State v. TurnerAnnotate this Case
98 Wn.2d 731 (1983)
658 P.2d 658
THE STATE OF WASHINGTON, Respondent, v. STEVEN TURNER, ET AL, Appellants.
The Supreme Court of Washington, En Banc.
February 10, 1983.
*732 Bruce D. Hovey, for appellants.
Don Herron, Prosecuting Attorney, and Douglas H. Brown, Deputy, for respondent.
These consolidated cases present the issue of whether a recent amendment to Washington's compulsory school attendance law (Laws of 1979, 1st Ex. Sess., ch. 201) reinvested the juvenile courts with jurisdiction over school truants such as appellants. The court below ruled that it had such jurisdiction, fined appellants, and later held them in contempt for failure to comply with a corresponding court order that they return to school. We reverse, holding that a juvenile court has no jurisdiction over school truants beyond that which it has over any juvenile under the child dependency laws (RCW 13.34.010 et seq.).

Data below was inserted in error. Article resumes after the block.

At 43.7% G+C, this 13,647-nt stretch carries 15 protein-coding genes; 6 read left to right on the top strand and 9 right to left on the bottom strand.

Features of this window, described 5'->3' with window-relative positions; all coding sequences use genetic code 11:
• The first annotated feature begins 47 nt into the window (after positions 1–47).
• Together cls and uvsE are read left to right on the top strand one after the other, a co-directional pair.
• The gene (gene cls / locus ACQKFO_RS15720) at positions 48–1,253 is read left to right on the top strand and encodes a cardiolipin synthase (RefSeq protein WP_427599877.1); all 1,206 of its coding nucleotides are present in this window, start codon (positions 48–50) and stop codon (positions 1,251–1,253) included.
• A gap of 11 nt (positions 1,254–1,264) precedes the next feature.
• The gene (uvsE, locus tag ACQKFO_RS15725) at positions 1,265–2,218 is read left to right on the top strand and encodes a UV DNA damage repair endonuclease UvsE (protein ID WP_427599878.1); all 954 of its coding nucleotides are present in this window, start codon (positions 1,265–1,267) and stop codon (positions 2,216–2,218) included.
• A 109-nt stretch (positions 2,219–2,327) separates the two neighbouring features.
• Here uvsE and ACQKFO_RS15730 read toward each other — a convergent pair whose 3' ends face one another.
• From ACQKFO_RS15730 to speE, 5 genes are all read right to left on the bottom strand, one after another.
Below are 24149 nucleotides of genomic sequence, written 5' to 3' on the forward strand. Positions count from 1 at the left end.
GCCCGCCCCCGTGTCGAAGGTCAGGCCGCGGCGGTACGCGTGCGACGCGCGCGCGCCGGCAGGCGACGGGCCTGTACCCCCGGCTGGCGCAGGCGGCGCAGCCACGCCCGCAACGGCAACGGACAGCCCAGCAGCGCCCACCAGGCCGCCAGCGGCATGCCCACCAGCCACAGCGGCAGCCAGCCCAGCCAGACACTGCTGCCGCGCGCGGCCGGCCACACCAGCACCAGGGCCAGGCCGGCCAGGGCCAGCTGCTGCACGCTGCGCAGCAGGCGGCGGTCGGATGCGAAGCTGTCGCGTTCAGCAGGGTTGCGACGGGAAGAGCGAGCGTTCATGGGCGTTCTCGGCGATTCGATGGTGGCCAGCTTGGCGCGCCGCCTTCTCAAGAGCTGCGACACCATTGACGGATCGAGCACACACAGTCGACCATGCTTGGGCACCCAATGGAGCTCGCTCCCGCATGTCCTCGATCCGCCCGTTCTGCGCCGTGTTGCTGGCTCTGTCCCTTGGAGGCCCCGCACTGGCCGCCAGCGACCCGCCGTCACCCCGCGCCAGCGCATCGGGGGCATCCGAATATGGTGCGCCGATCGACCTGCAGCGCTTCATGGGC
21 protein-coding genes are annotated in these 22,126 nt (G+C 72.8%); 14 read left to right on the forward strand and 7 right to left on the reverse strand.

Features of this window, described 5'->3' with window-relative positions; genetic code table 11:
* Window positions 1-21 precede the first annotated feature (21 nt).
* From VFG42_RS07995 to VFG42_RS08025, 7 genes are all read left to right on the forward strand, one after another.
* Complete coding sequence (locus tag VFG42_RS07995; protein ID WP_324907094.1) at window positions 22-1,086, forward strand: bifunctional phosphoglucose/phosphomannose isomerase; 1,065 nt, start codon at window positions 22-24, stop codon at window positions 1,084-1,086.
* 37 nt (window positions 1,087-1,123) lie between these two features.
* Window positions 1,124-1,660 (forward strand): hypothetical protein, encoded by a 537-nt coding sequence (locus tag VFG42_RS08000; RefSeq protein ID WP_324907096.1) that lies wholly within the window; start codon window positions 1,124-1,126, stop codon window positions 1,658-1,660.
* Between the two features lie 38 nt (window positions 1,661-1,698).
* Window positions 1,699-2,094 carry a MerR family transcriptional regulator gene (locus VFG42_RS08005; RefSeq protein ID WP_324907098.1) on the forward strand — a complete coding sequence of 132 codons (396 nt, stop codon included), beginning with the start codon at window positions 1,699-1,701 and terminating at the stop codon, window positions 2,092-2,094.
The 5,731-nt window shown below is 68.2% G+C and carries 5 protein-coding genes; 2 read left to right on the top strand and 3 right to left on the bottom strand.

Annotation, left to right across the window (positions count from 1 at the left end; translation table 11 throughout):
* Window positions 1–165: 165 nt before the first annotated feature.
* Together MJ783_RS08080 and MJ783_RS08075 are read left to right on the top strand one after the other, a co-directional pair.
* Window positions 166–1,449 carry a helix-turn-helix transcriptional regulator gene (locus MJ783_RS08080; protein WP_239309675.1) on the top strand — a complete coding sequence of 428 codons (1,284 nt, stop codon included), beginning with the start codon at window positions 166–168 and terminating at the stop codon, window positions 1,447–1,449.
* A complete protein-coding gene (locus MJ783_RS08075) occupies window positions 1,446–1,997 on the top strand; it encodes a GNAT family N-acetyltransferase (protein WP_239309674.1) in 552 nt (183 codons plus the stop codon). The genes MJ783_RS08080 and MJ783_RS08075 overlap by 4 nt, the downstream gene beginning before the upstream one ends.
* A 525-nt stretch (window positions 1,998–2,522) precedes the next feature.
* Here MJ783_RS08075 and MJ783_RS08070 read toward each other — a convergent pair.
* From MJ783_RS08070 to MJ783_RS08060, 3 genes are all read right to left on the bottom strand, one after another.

Appellants Steven Turner, Jocelyn White, Cyndi Carothers, and Bruce Smith are juveniles residing in Tacoma. They are also habitual truants. The case of each has followed essentially the same fact pattern, though the timing of events has differed slightly for each.
During the second half of the 1980-81 school year, the State filed petitions in Pierce County Juvenile Court. The petitions were captioned "Petition to Assume Jurisdiction and for Determination of Violation under RCW 28 A. 27.010". (RCW 28 A. 27 is this state's compulsory school attendance law.) Following hearings on the State's petitions, the court, purportedly acting under authority of RCW 28 A. 27, fined each appellant $25 for each day of unexcused absence, the total fines ranging from $900 to $2,400. The court also ordered that appellants attend school in the future and suspended their fines on condition that they do so.